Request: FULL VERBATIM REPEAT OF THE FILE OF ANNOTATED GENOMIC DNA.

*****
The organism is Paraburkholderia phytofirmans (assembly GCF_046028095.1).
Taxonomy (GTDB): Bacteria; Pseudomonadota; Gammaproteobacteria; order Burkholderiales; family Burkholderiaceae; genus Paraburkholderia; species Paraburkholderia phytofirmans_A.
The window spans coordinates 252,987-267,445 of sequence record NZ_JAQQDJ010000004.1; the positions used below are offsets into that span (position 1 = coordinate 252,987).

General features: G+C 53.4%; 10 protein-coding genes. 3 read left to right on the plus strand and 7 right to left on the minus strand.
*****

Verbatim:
The organism is Paraburkholderia phytofirmans (assembly GCF_046028095.1).
Taxonomy (GTDB): Bacteria; Pseudomonadota; Gammaproteobacteria; order Burkholderiales; family Burkholderiaceae; genus Paraburkholderia; species Paraburkholderia phytofirmans_A.
The window spans coordinates 252,987-267,445 of sequence record NZ_JAQQDJ010000004.1; the positions used below are offsets into that span (position 1 = coordinate 252,987).

General features: G+C 53.4%; 10 protein-coding genes. 3 read left to right on the plus strand and 7 right to left on the minus strand.